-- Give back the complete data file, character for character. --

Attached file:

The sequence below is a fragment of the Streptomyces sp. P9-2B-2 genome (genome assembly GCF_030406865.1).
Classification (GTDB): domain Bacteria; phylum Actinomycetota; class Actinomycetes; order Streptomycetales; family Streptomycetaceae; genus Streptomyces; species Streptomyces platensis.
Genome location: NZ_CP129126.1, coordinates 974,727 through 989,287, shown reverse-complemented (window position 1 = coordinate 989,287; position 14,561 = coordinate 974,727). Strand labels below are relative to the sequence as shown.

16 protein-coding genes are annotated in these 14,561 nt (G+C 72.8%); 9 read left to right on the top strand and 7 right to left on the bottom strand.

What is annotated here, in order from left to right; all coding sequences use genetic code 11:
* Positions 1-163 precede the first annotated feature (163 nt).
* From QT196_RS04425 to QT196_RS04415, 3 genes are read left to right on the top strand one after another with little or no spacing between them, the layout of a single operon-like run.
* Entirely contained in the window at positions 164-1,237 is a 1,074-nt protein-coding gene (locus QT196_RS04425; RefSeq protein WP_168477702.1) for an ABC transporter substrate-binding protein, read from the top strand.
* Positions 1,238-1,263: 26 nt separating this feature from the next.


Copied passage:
The sequence below is a fragment of the Streptomyces sp. P9-2B-2 genome (genome assembly GCF_030406865.1).
Classification (GTDB): domain Bacteria; phylum Actinomycetota; class Actinomycetes; order Streptomycetales; family Streptomycetaceae; genus Streptomyces; species Streptomyces platensis.
Genome location: NZ_CP129126.1, coordinates 974,727 through 989,287, shown reverse-complemented (window position 1 = coordinate 989,287; position 14,561 = coordinate 974,727). Strand labels below are relative to the sequence as shown.

16 protein-coding genes are annotated in these 14,561 nt (G+C 72.8%); 9 read left to right on the top strand and 7 right to left on the bottom strand.

What is annotated here, in order from left to right; all coding sequences use genetic code 11:
* Positions 1-163 precede the first annotated feature (163 nt).
* From QT196_RS04425 to QT196_RS04415, 3 genes are read left to right on the top strand one after another with little or no spacing between them, the layout of a single operon-like run.
* Entirely contained in the window at positions 164-1,237 is a 1,074-nt protein-coding gene (locus QT196_RS04425; RefSeq protein WP_168477702.1) for an ABC transporter substrate-binding protein, read from the top strand.
* Positions 1,238-1,263: 26 nt separating this feature from the next.